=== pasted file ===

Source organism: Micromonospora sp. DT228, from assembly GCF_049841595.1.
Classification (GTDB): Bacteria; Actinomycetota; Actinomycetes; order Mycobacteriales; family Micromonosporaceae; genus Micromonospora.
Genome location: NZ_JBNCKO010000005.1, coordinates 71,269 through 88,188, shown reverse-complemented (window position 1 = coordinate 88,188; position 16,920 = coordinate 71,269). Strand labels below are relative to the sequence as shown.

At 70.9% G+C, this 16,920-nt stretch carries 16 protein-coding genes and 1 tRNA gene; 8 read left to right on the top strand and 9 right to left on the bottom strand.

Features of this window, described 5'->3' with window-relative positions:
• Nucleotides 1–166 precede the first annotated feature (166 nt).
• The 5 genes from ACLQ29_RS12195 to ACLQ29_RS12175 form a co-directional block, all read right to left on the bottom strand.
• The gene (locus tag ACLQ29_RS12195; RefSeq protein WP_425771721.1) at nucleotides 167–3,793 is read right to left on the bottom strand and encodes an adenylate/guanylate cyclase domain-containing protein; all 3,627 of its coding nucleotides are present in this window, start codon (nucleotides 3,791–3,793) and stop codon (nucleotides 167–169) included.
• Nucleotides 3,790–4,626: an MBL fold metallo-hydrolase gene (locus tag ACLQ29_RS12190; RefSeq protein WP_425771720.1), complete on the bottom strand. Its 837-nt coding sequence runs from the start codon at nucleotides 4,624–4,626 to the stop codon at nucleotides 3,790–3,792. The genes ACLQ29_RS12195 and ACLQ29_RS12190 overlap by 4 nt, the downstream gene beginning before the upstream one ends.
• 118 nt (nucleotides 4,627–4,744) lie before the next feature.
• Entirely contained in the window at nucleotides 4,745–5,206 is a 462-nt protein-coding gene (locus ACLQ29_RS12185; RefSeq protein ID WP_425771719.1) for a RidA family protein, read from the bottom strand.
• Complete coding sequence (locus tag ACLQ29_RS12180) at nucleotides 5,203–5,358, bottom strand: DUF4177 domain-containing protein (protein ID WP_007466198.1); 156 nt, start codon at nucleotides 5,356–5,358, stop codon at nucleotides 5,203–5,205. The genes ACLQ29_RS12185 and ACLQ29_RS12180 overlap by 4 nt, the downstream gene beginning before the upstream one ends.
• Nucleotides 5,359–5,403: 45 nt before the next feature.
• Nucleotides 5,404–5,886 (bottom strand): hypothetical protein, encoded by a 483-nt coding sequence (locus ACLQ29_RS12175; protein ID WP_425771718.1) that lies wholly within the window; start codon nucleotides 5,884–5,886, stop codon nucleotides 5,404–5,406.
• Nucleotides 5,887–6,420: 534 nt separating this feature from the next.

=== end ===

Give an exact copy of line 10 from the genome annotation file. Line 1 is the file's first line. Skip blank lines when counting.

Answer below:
• 118 nt (nucleotides 4,627–4,744) lie before the next feature.